NRF: With no sign of recession, labor market, interest rates key to economy in 2024

economy
Disposable personal income was up 6.9% year over year in December.

Consumer spending will continue to grow in 2024, but at a rate slightly below overall GDP growth.

That’s the view of National Retail Federation (NRF) chief economist Jack Kleinhenz, who said what happens with the economy in 2024 could depend largely on the labor market and what the Federal Reserve does with interest rates.

“Consumers were in decent shape heading into the holiday season, but the labor markets, while unlikely to unravel, do look likely to cool, which would impact consumer expectations and, in turn, affect spending decisions,” he said.

According to Kleinhenz, Federal Reserve officials have tough policy choices ahead as they decide on what to do — and when.

 “There is still a risk that keeping rates too high could curb the economy’s momentum more than necessary,” he explained. “Yet if they lower rates too soon, it could allow the economy to re-inflate and make it harder to contain inflation pressures.”

Kleinhenz’s comments came in the February issue of NRF’s Monthly Economic Review, which said the economy “has been more resilient than expected” and shows “no sign of a recession,” citing the 3.3% annual growth in gross domestic product for the fourth quarter and 2.5% for the year. 

Disposable personal income was up 6.9% year-over-year in December and retail sales as defined by NRF – excluding automobiles, gasoline stations and restaurants to focus on core retail – were up 3.3%. November-December holiday sales rose 3.8% over 2022, easily meeting NRF’s forecast for 3-4% growth.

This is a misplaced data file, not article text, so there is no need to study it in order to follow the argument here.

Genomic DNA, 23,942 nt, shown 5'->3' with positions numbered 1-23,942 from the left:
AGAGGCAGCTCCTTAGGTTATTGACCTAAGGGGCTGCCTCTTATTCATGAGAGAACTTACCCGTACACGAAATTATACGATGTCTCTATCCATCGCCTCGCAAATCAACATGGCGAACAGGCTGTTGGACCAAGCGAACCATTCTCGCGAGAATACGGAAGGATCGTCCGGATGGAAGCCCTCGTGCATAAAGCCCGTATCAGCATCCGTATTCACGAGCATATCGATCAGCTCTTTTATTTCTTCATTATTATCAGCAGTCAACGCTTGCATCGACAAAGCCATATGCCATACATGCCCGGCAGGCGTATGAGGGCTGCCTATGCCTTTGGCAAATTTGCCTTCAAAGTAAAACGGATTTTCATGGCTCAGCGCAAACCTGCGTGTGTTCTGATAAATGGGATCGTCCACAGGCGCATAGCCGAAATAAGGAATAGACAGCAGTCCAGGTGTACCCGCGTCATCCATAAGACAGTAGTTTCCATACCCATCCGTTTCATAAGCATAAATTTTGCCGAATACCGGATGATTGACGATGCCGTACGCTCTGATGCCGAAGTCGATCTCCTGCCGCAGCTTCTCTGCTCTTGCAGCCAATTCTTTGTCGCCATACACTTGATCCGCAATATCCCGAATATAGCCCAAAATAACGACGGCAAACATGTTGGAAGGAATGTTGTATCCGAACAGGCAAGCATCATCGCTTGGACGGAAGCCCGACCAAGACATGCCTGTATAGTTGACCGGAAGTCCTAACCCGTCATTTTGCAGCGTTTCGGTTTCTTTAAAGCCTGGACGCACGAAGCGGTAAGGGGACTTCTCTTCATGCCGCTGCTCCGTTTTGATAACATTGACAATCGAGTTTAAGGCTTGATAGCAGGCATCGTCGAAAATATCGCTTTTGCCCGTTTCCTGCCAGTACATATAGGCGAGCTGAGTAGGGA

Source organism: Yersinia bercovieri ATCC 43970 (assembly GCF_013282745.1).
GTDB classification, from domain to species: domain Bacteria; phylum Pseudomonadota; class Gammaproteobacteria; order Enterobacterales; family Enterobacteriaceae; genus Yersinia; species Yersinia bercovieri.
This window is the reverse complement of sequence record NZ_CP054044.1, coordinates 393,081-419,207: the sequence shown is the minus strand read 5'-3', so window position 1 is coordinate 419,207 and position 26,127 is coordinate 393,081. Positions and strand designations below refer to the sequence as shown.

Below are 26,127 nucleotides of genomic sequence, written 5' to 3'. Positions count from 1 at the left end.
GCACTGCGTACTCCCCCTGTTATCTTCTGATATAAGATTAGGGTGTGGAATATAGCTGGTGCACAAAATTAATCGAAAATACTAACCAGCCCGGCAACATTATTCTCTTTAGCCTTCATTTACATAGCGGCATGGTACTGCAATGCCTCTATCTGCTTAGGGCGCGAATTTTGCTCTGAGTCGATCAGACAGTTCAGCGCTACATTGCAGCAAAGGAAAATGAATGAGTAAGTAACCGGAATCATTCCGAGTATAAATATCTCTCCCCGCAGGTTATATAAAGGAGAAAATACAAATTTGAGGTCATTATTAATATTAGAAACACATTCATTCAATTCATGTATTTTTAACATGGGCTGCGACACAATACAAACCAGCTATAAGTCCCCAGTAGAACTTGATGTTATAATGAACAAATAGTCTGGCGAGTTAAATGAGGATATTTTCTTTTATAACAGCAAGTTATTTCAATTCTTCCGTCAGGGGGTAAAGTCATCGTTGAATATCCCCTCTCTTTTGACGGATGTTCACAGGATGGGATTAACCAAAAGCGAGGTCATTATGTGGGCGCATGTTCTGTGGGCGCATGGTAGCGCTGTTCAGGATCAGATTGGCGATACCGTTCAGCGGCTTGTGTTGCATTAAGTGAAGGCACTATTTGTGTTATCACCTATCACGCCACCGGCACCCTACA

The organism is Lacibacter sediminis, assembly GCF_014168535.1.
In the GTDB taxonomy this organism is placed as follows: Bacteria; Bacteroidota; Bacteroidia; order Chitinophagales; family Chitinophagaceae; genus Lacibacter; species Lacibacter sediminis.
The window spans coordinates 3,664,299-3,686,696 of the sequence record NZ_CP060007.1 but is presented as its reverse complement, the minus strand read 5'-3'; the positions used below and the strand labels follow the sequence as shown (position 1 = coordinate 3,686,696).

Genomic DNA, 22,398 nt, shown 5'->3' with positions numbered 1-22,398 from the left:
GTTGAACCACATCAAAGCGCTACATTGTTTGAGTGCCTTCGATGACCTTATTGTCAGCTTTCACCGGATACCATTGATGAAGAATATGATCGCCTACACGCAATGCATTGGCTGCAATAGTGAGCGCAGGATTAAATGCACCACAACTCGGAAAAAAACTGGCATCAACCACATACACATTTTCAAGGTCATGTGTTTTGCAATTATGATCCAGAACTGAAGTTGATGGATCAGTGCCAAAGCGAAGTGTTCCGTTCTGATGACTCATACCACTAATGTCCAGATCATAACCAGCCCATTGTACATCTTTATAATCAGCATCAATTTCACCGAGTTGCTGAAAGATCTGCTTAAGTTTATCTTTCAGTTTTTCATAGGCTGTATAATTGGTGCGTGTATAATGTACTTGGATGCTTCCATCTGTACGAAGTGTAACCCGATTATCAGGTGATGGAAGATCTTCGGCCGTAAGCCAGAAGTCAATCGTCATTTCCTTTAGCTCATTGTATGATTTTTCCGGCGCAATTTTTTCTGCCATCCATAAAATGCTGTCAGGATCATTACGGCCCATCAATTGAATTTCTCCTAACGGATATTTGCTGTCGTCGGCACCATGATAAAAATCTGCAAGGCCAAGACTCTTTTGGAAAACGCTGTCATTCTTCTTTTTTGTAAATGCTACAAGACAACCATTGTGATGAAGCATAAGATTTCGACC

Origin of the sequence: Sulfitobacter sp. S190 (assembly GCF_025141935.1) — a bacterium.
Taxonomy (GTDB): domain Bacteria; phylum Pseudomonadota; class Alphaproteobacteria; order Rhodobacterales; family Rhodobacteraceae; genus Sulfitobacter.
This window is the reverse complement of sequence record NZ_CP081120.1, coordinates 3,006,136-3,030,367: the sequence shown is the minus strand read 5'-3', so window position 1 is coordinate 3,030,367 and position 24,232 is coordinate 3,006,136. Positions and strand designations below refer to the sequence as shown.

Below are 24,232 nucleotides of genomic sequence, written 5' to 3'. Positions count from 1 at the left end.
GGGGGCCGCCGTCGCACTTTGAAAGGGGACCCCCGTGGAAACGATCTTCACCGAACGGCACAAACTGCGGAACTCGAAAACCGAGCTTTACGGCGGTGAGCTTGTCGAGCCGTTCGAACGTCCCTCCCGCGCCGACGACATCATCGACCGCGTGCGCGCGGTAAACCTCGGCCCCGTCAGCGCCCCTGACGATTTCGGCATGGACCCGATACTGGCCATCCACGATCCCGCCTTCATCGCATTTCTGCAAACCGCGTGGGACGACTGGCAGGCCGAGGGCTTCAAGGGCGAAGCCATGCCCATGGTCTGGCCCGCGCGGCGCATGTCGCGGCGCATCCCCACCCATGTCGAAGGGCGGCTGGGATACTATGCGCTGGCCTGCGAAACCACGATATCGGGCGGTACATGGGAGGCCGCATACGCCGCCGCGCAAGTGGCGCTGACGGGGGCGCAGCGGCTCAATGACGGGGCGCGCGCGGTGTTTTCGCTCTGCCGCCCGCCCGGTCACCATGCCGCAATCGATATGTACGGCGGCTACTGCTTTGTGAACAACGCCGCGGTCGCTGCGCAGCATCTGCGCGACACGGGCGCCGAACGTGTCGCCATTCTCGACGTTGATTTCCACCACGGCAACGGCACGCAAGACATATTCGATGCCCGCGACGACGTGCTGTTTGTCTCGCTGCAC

The Personal Consumption Expenditures Price Index – the Fed’s preferred measure of inflation – was at 2.6% year over year in December, down “meaningfully” from 5.5% at the beginning of the year. January retail sales haven’t been reported yet, but consumer sentiment was at its highest level in nearly three years as shoppers appeared to be more upbeat about the economy, income and employment.

Kleinhenz said part of the recent pace of economic growth and lower inflation may be explained by a sharp acceleration in productivity. Non-farm productivity, which measures hourly output by worker, increased at an annual rate of 5.2% in the third quarter, its fastest growth in three years. Gains in productivity help mitigate inflation fueled by supply issues in particular because producing more goods and services in a shorter time reduces unit costs and raises supply.

While the Fed left interest rates unchanged this week, the central bank has said consistent and cumulative evidence of inflation easing is necessary before rate cuts will be considered.

“Weaker job and wage growth would provide part of that evidence and support shifting toward rate cuts to support the economy,” Kleinhenz said. “On the other hand, if hiring slows too much it could challenge the economy and strain many households further given how long they have been dealing with high inflation. Striking the right balance remains the challenge.”

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